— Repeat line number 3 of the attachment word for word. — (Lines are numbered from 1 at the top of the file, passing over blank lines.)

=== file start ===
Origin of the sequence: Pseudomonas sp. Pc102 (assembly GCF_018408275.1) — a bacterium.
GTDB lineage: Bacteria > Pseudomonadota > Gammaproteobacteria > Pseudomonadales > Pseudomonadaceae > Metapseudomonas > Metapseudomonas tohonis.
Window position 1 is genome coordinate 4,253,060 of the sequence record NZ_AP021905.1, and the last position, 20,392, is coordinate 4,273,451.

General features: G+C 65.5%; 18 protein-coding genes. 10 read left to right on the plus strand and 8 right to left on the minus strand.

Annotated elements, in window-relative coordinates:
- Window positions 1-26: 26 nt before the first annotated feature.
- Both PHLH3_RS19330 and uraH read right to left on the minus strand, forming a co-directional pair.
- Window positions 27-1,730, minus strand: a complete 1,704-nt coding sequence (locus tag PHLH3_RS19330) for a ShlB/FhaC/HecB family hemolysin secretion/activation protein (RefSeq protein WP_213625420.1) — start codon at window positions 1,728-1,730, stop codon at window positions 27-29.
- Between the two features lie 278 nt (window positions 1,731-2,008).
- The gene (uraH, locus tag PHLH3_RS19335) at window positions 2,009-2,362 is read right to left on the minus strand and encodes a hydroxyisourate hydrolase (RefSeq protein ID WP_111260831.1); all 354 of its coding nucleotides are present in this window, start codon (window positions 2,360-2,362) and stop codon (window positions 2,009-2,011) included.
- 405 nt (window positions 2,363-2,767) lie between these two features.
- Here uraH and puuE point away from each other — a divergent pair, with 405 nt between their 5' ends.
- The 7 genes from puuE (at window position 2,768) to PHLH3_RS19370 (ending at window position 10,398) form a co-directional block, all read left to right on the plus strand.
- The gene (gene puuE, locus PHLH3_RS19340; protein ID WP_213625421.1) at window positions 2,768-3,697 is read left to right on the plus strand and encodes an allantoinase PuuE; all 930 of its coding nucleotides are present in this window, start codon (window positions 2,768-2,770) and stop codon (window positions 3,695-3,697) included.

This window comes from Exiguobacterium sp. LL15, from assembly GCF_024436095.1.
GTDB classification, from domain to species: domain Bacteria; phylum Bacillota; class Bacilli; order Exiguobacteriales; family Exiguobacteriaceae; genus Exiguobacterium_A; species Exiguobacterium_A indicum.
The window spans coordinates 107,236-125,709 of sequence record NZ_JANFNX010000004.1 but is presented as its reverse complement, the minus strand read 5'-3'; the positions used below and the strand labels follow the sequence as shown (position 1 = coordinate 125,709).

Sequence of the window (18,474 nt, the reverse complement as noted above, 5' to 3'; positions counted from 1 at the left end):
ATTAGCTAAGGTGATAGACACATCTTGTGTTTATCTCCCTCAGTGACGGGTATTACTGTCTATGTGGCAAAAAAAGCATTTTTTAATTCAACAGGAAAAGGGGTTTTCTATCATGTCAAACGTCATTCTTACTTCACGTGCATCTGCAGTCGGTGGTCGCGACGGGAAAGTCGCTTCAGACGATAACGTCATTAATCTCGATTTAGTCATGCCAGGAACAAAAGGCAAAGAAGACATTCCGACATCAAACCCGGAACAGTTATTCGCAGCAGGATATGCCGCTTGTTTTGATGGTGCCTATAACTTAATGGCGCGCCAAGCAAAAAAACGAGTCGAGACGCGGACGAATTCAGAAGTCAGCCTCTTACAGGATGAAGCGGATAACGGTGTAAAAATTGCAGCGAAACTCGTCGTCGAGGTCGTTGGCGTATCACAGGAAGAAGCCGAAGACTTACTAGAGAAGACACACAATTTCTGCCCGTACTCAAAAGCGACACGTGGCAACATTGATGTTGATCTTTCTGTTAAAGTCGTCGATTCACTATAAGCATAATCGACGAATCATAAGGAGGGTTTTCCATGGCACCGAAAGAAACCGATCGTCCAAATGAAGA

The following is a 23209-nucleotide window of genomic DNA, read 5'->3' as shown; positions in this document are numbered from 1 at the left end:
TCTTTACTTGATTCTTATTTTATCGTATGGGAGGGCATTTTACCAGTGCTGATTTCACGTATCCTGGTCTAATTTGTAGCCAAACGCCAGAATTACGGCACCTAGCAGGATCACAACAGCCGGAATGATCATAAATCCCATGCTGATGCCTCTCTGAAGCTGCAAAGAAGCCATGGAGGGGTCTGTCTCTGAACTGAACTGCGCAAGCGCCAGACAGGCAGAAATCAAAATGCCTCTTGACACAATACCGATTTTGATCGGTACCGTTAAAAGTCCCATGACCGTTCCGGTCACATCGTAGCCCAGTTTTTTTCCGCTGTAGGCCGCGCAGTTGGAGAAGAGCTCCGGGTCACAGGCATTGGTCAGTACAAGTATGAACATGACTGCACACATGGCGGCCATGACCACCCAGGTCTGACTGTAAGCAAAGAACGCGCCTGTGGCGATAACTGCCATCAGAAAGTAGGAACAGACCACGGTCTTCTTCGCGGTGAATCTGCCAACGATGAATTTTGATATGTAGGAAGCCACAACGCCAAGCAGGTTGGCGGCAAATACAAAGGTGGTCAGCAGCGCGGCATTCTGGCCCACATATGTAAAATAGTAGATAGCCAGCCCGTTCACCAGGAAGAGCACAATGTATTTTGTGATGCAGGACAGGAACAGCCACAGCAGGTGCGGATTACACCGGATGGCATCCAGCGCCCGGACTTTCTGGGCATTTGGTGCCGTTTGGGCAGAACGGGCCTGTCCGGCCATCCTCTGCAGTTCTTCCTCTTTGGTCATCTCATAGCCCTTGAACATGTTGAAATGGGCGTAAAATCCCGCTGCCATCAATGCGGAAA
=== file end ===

Window position 1 is genome coordinate 4,253,060 of the sequence record NZ_AP021905.1, and the last position, 20,392, is coordinate 4,273,451.